What seems like a long time ago, TPP graduated from college, fifty years ago to be exact, so 1970.  And I do feel rather sorry for all those grads whose graduation ceremony was cancelled.  Ours wasn't cancelled but it wasn't normal either.  It could have gone either way.  You see students opposed to the war in Vietnam got very upset and energized by the shooting of protesters by the National Guard at Kent State University.  Everybody walked out of class on "strike" essentially shutting down most universities.  However in TPP's case the science faculty decided that learning and the strike were more or less at odds with each other, and they did not cancel their classes, some of which TPP needed to complete in order to graduate and go graduate school the next fall.  This was a big deal because while not in favor of the war, the chance to get a graduate degree in botany was a huge opportunity.  Well to make a long story short, TPP did pass his classes and attend graduate school, but he took a lot of grief from more politically motivated students.  Our graduation was in question, but it was finally negotiated between campus administrators and student anti-war leaders.  Our valedictorian left campus for his graduate work, and our student government president decided he would lead in our class, but putting a student politician in a place of academic honor did not sit well with most of us.  But pragmatically someone had to do it, and it came to pass that TPP graduated in early June some 50 years ago, although it was a bit touch and go there for awhile whether a graduation ceremony was too politically correct or not, but no one shot at us. As the Phactors have been reminded lately, we survived the 60s twice. That was how they ended.  

Friday Fabulous Flower - Yellow peony

OK TPP has done several posts about peonies, especially tree peonies.  But maybe you can stand just one more.  This yellow peony has been declared as TPP's favorite flower, and clearly it is in the top 10.  Actual yellow peonies only occur in tree peonies, and hybrids made with tree peonies like the Itoh peonies.  And one of these plants in full flower are pretty attractive. Isn't this grand?  These do flower just slightly later than all of the pink to red to white flowered plants.  

Friday Fabulous Flowers - Tree Peonies

TPP is known for his love of tree peonies.  None of them actually become trees in our climate, just sort of coarse bushes.  They are rather slow growing and a bit picky about where they grow, but they have just huge beautiful flowers in some shocking pinks.  Here's three flowers in three shades of pink (TPP has several more colors including yellow, which flower a bit later in the season).  And the flowers are handspan across, about 8".  

Gardening in a time of plague, Chapt. 2

Basically the Phactors are keeping a low profile and limiting our out of the garden excursions to the necessities.  It has been a very cool spring following a mild winter.  But we have had two frosts and some plants have been frosted twice like our poor Magnolia seiboldii. Lots of trees and shrubs had expanding leaves that were easily frozen.  TPP thinks most will recover unless they were in poor shape anyways, like our dwarf Metasequoia. Tough stuff like lettuce and broccoli are doing well enough.  But people who planted the tropical garden plants: tomato, pepper, eggplant may now be regretting being anxious.  Such plants will not grow with nighttime temps below 50 F.  The coolish spring has the happy result of keeping flowering shrubs in handsome shape for a considerable period of time. Our gardens do look good especially the redbuds and dogwoods.  Had to make a trip to the local garden shoppe to buy plants for later planting, and for some reason their supply is low, and it isn't from additional sales.  In times of plague and home confinement you would expect more interest in gardening wouldn't you?  We have been participating in some zoom TGIF sessions just to enjoy seeing our friends and chatting.  A few brave souls have brought drinks and had a garden walk around at decent social distances. With neither a vaccine nor an effective means of treatment, emerging seems like a choice between evils. And a President even more desperate to get the economy going, and yet showing no interest in our increaed risk of death does not promote any confidence.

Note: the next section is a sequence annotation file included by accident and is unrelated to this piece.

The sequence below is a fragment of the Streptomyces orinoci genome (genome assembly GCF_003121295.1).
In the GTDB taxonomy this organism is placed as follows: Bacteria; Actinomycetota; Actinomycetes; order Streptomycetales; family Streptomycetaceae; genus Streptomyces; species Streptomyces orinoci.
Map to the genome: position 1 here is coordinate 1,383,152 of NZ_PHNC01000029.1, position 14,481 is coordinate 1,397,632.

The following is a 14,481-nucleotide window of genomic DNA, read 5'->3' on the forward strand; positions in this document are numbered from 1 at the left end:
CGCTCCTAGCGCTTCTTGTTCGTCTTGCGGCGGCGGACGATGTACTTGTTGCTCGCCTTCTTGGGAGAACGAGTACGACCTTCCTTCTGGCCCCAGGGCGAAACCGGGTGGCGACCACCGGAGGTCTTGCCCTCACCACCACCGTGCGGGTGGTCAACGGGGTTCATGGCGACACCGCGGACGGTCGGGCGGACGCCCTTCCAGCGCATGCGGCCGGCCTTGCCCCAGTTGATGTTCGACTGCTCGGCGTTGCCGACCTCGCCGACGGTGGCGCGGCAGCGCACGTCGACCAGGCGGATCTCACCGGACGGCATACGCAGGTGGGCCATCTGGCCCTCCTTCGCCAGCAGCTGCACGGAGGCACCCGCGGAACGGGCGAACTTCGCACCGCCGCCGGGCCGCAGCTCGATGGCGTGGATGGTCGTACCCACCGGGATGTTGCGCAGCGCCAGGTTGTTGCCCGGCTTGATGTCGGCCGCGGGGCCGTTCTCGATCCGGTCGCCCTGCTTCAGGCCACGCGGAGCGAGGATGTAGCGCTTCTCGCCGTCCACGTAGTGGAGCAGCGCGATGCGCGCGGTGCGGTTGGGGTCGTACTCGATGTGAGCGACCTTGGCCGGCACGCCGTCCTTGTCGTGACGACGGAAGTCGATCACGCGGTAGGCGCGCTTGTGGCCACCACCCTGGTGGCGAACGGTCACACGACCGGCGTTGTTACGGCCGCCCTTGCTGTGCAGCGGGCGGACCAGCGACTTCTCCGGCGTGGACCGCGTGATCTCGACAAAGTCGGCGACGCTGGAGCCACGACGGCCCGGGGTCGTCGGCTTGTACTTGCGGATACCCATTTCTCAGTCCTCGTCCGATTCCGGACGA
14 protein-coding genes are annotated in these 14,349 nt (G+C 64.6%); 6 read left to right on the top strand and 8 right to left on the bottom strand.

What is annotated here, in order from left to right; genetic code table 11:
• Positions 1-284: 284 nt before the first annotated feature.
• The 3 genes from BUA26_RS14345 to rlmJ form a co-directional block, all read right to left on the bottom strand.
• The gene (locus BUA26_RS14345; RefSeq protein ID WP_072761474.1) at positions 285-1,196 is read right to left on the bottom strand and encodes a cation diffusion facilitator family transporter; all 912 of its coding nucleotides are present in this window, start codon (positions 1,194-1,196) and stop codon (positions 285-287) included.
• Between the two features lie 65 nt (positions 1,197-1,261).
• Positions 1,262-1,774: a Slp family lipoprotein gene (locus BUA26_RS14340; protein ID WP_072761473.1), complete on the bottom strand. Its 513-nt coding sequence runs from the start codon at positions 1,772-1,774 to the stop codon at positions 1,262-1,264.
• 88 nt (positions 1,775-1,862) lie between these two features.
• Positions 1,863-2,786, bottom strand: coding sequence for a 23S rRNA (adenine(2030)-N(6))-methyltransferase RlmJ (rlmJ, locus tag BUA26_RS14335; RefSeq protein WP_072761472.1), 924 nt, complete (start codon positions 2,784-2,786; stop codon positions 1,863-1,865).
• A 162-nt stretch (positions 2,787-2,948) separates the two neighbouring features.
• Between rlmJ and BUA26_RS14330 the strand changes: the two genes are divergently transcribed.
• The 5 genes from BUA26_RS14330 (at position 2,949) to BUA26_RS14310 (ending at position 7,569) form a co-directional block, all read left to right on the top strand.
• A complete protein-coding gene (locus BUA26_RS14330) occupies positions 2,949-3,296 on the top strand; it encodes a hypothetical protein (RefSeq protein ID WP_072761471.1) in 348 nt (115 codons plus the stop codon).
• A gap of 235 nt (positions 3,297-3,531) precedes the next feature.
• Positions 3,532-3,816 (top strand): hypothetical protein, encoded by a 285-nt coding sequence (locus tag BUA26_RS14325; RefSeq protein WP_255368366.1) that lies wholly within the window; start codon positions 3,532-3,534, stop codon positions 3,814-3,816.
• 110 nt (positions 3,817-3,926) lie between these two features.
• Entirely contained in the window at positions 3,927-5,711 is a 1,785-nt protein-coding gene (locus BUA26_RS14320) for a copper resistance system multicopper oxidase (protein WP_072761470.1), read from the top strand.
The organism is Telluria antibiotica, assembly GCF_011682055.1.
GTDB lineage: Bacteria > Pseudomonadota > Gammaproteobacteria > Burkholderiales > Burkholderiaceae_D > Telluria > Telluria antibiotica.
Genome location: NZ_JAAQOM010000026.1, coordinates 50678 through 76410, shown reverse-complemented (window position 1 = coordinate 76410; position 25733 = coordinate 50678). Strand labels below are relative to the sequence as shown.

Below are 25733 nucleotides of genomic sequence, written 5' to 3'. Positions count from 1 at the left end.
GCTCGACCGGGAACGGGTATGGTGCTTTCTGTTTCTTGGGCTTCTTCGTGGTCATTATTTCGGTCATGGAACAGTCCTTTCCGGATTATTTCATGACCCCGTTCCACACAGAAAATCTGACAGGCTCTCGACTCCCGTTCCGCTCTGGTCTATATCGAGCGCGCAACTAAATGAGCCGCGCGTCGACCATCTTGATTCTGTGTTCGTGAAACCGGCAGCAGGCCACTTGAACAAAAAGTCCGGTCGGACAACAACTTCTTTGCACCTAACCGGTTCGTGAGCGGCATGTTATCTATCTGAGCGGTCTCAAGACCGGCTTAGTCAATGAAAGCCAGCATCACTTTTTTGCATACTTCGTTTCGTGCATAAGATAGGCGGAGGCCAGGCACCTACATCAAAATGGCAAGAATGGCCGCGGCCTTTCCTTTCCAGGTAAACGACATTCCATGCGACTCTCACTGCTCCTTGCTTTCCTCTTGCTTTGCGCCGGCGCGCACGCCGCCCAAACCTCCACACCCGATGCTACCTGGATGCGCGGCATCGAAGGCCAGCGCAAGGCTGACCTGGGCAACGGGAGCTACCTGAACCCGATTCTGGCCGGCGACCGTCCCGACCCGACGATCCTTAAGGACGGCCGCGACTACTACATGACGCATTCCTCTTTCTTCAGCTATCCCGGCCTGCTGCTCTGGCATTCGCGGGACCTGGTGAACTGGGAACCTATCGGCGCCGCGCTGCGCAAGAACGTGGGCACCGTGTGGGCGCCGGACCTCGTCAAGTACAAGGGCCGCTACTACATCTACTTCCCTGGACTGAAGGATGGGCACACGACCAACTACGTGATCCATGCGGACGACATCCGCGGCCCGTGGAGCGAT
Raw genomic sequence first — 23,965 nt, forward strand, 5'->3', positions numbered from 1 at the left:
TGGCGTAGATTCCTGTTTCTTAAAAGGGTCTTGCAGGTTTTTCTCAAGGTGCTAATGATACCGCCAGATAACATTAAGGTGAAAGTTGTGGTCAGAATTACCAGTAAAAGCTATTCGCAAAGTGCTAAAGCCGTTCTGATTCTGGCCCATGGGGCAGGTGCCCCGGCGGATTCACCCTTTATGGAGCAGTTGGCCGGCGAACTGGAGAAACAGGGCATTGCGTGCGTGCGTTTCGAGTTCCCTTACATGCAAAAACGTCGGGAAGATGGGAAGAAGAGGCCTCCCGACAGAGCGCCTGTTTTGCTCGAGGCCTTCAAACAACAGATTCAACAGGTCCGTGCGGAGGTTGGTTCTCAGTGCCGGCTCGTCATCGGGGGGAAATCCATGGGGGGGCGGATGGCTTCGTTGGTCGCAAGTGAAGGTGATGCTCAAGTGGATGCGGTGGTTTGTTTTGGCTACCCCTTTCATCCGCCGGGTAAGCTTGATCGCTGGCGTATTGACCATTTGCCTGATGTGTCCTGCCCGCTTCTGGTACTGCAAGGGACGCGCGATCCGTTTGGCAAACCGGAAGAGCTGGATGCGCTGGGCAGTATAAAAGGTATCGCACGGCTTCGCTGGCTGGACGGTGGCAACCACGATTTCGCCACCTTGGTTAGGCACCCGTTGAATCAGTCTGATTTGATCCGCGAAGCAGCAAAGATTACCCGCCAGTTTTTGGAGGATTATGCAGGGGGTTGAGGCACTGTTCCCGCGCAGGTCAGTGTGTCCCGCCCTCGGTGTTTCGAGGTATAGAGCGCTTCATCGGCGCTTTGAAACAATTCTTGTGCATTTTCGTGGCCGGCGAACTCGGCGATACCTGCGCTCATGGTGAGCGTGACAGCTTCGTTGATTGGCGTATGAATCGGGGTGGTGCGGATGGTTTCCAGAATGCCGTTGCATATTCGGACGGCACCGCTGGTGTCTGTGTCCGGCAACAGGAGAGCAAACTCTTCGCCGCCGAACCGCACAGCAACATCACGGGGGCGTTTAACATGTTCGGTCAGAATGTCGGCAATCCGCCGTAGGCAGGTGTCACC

Friday Fabulous Flower - yellow flowered ginger

TPP first saw this plant in the Brooklyn Botanical Garden.  It was immediately clear that it was a member of Aristolochiaceae, but the bed lacked a tag so it took a couple of weeks of poking around to find the name Saruma henryi. Clearly it is a close Chinese cousin to Asarum, and if you move the first letter to the end you have the new genus name.  Cute.  The plant will grow in most woodland gardens quite well and is hardy well up into zone 4, but mulch it.  The aerial stems grow about 12" tall and they stand upright.  The charming yellow flowers are a real standout, and it will set seed.  The leaves are broadly heart-shaped resembling Asarum, but they are fuzzy.  This is not a common plant although a number of online nurseries have it for sale.  


Cinco de Mayo

Cinco de Mayo just after star wars day, TPP can only stand so much excitement.  Nothing much to do with plants for either day, but lots of things to choose from.  A relatively new addition to our gardens will have to do.  Firstly, know that Mrs. Phactor loves Iris of all sorts.  A native iris is now available in our garden shops even though it just barely makes it into the southern most tip of Lincolnland.  TPP first saw this species, Iris cristata on a field trip to eastern Kentucky.  This particular clone seems fairly robust and has flowered in its first season, a good sign.  It has been a bit tricky to grow in that it's hard to find a place this little woodland iris likes where it isn't too exposed but doesn't get over grown with more aggressive plants.  In this case it seems to like a corner of a low garden wall next to a sidewalk.  The whole plant only stands about 6 inches tall, with flowers just barely over an inch in diameter.  It's distinctive feature is that the "falls", sepals, have a raised crest sporting some contrasting white and yellow pigmentation with a darker purple margin rather than having a beard of filaments. The iris flower functions rather like 3 bilaterally symmetrical flowers, so presumably the crest is a nectar guide. The sepals are partly covered by a 3-parted petaloid stigma that hides the 3 stamens.  Don't let Mrs. Phactor catch you  pulling apart one of her Iris flowers.